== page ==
Tunneling to Freedom

In The Great Escape (1963), the true story of a harrowing breakout from a German POW camp

Richard Attenborough and Steve McQueen in <em>The Great Escape,</em> 1963 (Everett Collection)
Richard Attenborough and Steve McQueen in The Great Escape, 1963 (Everett Collection)

As the weather warms and air-conditioned living rooms beckon, you might find yourself in the mood for patriotic films like Michael Curtiz’s Yankee Doodle Dandy (1942) or Preston Sturges’s Christmas in July (1940). To these, I would add The Great Escape (1963), a masterly movie directed by John Sturges (no relation to Preston), which features a memorable Independence Day scene. To celebrate the holiday, American soldiers Hilts (Steve McQueen) and Hendley (James Garner) serve homemade hooch to their fellow prisoners of war, mostly British airmen, in a German prison camp. Laconic and cool, McQueen raises his glass and says, “To independence.”

By the time The Great Escape came out, Sturges had established himself as a master of the action epic with The Magnificent Seven, a Hollywood remake of Akira Kurosawa’s 1954 tour de force The Seven Samurai. In Sturges’s film, Kurosawa’s seven swordsmen are gunslingers, but they have the same mission: to rescue a village of farmers from the bandits that prey upon them. Elmer Bernstein’s score is justly celebrated—and was appropriated in 1963 as the music for the famous “Marlboro Man” cigarette commercials.

The Great Escape, an equally powerful action epic with a score from the same composer, is based on Paul Brickhill’s book of the same title, a true account of the mass escape by captured British airmen from Stalag Luft III in Nazi-occupied Poland in 1944.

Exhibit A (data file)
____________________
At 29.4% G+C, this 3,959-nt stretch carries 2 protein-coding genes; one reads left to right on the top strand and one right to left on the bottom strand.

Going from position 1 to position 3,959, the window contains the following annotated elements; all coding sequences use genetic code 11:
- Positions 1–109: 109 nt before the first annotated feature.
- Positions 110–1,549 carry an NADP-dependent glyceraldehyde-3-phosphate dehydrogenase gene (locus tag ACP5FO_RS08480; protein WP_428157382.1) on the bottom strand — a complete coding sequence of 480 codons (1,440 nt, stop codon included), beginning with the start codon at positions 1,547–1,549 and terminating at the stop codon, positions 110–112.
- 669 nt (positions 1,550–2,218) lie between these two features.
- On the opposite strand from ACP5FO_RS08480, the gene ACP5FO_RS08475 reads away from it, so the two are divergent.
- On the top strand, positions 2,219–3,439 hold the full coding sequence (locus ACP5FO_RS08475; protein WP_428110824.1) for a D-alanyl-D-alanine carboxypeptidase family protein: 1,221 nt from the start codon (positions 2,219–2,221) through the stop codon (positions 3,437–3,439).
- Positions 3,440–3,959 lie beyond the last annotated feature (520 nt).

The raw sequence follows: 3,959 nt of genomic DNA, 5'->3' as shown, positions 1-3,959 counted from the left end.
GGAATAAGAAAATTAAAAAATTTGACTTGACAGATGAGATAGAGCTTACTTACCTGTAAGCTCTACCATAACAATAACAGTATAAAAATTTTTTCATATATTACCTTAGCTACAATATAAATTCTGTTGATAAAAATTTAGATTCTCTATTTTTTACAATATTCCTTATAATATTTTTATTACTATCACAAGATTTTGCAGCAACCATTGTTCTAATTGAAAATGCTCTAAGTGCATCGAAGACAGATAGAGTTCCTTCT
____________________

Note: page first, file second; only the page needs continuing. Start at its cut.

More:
The talented ensemble cast includes three of the hombres that formed The Magnificent Seven. McQueen plays ace pilot Hilts. Charles Bronson plays Danny, whose peerless digging skills have earned him the nickname “Tunnel King,” despite his being deathly claustrophobic. James Coburn plays a wily Australian named Sedgwick.

The Luftwaffe runs the POW camp, from which the prisoners believe it is not just their right but their duty to escape—while causing as much mischief as possible for their captors. The first half of The Great Escape depicts the planning of the escape, heroic in its ambition, a team effort capitalizing on each man’s aptitude. There is a comic element, as if the escape were a game, generating amusement as well as edge-of-seat excitement. The Gestapo puts an end to the fun in the movie’s more somber second half.

The cast is primarily British. Richard Attenborough plays Roger Bartlett, the chief architect of the escape, whose prior exploits have earned him the sobriquet “the Big X.” Donald Pleasence is Blythe, an expert forger. David MacCallum plays Eric, who figures out how to dispose of the sand produced by digging lengthy tunnels starting from beneath the men’s sleeping quarters; holes in the pockets of their trousers prove an excellent means of distributing sand on the campgrounds. Two Scots play important roles: Gordon Jackson is MacDonald, in charge of security, and Angus Lennie is Ives, Hilt’s buddy—separated from him by a wall—in solitary confinement, in “the cooler.”

Of the Americans on hand, we have Hendley, a skillful scrounger and charmer who outwits a guard into handing over a highly sophisticated camera, which Blythe uses to create plausible identity cards and passports. Danny’s mate Willie, played by John Layton, helps Danny to overcome his claustrophobia, at least temporarily.

The escapees run into more than one mishap. The Germans discover and shut down one of the tunnels. The nearsighted Blythe gradually loses his sight and becomes increasingly dependent on Hendley. Hilts, an insubordinate cuss, breaks down and is shot while trying to climb the camp fence in broad daylight. Despite the loss of their compatriot, the determined prisoners persevere.